In 1935, my brother Daniel and I graduated from the 11th grade at our Medicine Lodge school. That was the last grade the school offered.
We knew we wanted to attend college, so we had to finish High School somewhere. Mother asked the advice of an Aunt in Pasadena, California, and she suggested Mother rent a house there, take in boarders, and enroll us in John Muir Technical High School. Dad agreed even though it meant he would do all the farm work normally shared by Mother, Daniel, and I. We took a neighbor’s son with us so he could also finish High School.
Dad built a 4-wheel trailer out of a old Model-T Ford and we loaded chickens, potatoes, apples, canned fruit, and other living supplies in the trailer. We hooked the trailer onto a used, beat-up Model-A Ford we bought for the trip. Our outfit would only manage about 25 miles an hour, so it took us several days to get to Pasadena. We camped out along the road.
Every day in California was exciting. We had lots of time after school and on weekends — no cows to milk, no pigs to swill, no horses to harness or other farm chores. We were only a few blocks from the high school so we could play tennis, shoot baskets, and practice baseball.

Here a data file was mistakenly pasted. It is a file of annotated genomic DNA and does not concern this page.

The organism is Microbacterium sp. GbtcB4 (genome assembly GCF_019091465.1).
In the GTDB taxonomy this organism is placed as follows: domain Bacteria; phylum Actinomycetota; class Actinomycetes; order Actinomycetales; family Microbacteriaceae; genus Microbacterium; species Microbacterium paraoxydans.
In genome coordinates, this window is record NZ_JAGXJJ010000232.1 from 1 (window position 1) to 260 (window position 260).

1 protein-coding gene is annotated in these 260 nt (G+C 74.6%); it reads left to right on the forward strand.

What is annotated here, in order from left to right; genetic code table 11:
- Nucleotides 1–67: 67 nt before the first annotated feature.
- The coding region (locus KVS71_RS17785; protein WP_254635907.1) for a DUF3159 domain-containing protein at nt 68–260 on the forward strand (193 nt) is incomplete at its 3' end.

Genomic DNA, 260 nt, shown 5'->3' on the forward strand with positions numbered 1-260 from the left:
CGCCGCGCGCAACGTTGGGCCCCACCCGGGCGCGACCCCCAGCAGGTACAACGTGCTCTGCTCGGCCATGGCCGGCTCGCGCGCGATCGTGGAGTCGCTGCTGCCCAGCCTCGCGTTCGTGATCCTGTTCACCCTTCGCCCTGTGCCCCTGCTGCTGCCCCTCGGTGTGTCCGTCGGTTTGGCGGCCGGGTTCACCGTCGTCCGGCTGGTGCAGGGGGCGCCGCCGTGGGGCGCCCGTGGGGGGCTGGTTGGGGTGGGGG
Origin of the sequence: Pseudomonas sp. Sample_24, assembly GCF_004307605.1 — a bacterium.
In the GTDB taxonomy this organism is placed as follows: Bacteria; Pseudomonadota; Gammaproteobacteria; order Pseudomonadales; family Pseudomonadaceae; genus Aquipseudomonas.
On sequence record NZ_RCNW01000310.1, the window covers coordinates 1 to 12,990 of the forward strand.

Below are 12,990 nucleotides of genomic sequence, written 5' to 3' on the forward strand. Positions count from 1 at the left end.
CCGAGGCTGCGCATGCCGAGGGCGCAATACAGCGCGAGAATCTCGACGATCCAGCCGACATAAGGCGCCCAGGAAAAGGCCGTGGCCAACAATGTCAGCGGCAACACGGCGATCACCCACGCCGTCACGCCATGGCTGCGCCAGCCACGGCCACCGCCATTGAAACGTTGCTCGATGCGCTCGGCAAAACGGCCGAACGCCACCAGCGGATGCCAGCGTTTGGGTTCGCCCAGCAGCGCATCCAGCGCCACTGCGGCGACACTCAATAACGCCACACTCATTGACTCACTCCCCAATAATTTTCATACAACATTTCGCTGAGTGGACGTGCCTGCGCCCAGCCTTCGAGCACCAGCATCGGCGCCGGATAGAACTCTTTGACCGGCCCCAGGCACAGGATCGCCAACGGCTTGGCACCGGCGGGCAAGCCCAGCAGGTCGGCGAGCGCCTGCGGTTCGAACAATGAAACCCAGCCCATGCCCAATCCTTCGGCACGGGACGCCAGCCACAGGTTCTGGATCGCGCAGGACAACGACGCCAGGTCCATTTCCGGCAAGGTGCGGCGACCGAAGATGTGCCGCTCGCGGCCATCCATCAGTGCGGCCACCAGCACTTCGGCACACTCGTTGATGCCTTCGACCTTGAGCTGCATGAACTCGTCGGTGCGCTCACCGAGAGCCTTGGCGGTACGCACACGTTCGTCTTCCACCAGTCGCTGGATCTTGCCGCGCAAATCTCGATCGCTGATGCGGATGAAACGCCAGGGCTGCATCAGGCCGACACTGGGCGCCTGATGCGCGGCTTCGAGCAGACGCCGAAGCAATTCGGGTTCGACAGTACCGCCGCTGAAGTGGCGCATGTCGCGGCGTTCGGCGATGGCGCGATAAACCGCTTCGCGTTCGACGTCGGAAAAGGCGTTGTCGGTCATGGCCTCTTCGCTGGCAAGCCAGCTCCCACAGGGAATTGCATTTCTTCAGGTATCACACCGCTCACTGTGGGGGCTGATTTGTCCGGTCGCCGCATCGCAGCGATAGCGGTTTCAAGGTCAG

When High School started, we went out for baseball. I didn’t make the team, but I did become the co-manager of the Junior Varsity. I soon met Jackie Robinson, who was a short stop for the Varsity team. Mother had rented a house in the same neighborhood as the Robinson family. I frequently played tennis and shot baskets with Jackie and his older brother Mack.